This will be the first in our series “Reconsidering the strike.” Strikes are probably the most idolized of all the tactics workers use in their struggles, and the one people most equate with worker power. This series will dig into real stories of strikes to bring the tactic back down to earth, and critically reassess it. This piece is about a strike and lockout at Canada Post in 2011, which undermined worker militancy. –Ed.
Nothing is more alien to a strike than its end. – François Martin
There’s a tendency among leftists and labour organizers to romanticize strikes. It’s understandable—they’re a distilled expression of the source of workers’ power. Strikes also make the news. When the workers win big, it’s heroic; when they get crushed, it’s still heroic, only tragically so. But strikes and their outcomes are rarely so cut-and-dried. In reality, strikes are oh so human: messy, dynamic, contradictory.
I don’t pretend to speak for every striking worker or union activist, but I was on strike once, and it sure fell short of my high expectations for it. This particular strike of Canadian postal workers in 2011 has been pretty well documented (see in particular Phineas Gage’s series: Turning up the Heat, Buffalo Jump, and Snake March), so I won’t get into details. The quick and dirty is this: local organizing that was heavily influenced by the IWW organizing model helped build a successful direct action campaign over forced overtime (the “forceback fight”). This fight took place just as the union was beginning negotiations over a new contract, which ended up in a national strike and lockout.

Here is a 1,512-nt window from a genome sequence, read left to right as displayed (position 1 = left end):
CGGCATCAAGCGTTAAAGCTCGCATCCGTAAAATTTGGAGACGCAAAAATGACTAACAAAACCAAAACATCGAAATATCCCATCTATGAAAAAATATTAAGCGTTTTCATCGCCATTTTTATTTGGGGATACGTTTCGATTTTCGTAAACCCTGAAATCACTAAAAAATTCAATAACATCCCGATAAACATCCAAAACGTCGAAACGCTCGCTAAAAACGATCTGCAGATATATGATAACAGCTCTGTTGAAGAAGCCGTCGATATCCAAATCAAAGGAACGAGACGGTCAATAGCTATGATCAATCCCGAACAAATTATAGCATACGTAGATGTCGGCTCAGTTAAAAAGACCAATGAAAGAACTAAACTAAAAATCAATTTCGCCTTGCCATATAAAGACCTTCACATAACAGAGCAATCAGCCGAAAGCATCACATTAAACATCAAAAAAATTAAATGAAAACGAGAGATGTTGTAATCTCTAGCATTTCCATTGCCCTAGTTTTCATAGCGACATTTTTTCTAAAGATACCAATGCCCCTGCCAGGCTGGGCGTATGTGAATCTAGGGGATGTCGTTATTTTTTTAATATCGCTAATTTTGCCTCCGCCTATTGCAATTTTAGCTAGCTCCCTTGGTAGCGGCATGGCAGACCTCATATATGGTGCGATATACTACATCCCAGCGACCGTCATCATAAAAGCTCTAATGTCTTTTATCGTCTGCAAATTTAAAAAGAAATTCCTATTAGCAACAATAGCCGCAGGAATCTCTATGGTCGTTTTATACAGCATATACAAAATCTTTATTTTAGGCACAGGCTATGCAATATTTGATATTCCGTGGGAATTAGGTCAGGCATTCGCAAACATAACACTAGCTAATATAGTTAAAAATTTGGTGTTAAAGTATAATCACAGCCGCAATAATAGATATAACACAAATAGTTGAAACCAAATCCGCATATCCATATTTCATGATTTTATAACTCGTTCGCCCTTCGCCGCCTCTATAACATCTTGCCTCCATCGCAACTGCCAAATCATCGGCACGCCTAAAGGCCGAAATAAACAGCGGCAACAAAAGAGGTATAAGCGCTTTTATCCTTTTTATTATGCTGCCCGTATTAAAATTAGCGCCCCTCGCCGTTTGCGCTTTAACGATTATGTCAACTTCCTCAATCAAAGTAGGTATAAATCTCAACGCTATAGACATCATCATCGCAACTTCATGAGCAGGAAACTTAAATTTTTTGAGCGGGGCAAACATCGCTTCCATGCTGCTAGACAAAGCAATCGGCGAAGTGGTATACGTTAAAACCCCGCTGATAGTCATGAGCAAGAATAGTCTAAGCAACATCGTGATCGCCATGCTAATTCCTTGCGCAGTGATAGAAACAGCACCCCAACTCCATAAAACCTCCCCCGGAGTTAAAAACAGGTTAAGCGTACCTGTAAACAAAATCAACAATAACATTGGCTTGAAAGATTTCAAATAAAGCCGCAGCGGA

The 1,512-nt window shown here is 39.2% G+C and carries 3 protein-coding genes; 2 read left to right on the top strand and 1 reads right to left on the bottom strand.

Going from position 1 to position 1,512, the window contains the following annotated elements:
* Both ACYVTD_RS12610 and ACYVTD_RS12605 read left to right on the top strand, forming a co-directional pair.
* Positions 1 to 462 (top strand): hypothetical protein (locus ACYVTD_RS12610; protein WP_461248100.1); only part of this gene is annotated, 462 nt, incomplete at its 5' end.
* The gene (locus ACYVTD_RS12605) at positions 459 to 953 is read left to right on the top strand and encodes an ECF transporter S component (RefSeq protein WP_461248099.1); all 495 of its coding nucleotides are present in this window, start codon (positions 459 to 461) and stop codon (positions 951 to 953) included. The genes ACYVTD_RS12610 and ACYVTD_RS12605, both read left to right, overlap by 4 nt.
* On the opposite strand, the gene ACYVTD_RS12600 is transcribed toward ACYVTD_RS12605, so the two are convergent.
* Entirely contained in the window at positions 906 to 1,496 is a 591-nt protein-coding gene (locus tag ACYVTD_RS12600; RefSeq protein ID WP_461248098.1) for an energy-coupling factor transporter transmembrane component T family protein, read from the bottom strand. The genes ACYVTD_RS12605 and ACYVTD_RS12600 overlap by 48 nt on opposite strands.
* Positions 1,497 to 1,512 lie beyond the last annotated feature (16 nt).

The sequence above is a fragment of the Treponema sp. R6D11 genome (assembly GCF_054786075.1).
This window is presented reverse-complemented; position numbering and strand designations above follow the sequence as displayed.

During the strike, the union tried hard to contain and limit the militancy and mobilization developed through the forceback fight, and was mostly successful. Ultimately the government forced us back to work under draconian terms, targeting individuals’ life savings as a threat against continued militancy by threatening hefty fines against agitators, even if they weren’t union officers. We tried hard to keep the struggle and organizing going after returning to work, but the fighting culture was largely dismantled under persistent employer onslaughts. I was among several organizers who got totally burned out and left the job within a year or so after the strike.
I don’t really remember what exactly my hopes were for the strike, but I guess I assumed that it would continue and deepen the tangible shift in power that had developed over the course of the forceback fight. After forcing management to solve an ongoing workload issue by hiring more letter carriers, we were confident that we had the bosses on the run. Surely this shift in power would be in our favour during a strike.
But it wasn’t. If anything our confidence worked against us because it raised our expectations too high. We had waged a local battle with local organizing and forced concessions from relatively low-level managers. We had a complicated relationship with the union local but they mostly consigned themselves to hand-wringing and rarely tried to actually undermine our organizing. With a national strike/lock-out, the entire corporate and union establishments were intent on running the show. There was a network of us more militant union organizers across the country, but it wasn’t big or independent enough to make a big difference.